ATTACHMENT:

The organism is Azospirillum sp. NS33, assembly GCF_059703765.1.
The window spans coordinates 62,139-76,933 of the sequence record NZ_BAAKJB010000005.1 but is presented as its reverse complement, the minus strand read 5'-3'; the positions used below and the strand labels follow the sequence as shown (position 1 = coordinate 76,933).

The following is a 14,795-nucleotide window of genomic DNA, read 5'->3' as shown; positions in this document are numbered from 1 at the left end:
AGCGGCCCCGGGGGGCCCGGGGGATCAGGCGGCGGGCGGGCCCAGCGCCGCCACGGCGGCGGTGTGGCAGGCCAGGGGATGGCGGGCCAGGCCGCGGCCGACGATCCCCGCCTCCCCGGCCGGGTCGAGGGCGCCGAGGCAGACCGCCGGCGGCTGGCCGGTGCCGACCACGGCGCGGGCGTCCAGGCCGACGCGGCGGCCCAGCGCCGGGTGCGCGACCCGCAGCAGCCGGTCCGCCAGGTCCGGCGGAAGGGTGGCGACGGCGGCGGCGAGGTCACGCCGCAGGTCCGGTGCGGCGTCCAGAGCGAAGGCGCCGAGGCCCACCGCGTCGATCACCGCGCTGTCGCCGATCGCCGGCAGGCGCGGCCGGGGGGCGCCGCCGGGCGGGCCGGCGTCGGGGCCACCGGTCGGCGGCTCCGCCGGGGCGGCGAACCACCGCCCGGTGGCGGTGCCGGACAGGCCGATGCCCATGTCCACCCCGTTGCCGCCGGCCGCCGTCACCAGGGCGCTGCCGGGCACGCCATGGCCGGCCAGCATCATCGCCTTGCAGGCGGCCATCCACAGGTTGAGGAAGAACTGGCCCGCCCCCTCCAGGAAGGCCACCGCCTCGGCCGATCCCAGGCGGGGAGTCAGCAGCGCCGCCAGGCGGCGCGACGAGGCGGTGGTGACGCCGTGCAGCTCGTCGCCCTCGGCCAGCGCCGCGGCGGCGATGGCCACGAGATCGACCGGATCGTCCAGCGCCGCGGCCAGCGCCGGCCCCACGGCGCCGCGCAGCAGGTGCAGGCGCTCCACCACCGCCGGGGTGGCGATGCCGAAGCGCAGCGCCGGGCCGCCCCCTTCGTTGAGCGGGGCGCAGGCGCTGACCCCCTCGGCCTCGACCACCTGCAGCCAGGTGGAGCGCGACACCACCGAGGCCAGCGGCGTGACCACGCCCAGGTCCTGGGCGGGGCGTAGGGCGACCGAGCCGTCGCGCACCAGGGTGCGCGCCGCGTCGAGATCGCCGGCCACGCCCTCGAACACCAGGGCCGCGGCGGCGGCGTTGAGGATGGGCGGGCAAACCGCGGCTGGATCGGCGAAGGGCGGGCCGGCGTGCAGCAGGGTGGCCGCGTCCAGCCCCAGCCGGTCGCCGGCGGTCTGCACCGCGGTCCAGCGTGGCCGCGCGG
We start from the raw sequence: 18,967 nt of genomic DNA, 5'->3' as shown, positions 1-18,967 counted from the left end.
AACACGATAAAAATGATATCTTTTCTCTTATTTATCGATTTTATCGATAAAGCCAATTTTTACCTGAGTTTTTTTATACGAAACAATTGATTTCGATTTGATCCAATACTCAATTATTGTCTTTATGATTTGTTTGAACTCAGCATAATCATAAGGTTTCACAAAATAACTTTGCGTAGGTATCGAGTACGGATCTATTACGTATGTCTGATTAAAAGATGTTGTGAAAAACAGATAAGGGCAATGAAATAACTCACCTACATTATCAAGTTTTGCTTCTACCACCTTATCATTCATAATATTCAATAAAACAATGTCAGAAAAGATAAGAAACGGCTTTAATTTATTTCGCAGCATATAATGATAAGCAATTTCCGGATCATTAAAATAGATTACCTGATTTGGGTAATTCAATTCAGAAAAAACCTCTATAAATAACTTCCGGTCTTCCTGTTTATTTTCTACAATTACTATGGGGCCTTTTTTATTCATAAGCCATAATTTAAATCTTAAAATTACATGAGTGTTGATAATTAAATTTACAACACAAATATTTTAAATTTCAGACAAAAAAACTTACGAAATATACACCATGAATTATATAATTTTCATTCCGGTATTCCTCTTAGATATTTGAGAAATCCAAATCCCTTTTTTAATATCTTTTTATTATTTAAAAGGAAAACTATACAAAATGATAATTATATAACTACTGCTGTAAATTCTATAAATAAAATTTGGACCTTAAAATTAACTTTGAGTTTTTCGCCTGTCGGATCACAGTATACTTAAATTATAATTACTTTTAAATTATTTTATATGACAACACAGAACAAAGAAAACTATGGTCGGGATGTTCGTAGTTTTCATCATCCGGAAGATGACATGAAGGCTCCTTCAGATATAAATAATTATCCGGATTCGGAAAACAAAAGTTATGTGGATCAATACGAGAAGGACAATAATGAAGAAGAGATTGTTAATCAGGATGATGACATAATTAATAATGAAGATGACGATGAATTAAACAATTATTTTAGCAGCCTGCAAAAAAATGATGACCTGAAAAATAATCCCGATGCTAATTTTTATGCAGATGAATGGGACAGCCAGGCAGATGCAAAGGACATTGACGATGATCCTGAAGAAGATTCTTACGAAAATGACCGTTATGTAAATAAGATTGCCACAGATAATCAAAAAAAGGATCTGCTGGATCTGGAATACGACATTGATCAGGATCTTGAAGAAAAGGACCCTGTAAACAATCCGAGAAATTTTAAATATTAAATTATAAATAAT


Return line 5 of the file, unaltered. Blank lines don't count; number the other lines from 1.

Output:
We start from the raw sequence: 18,967 nt of genomic DNA, 5'->3' as shown, positions 1-18,967 counted from the left end.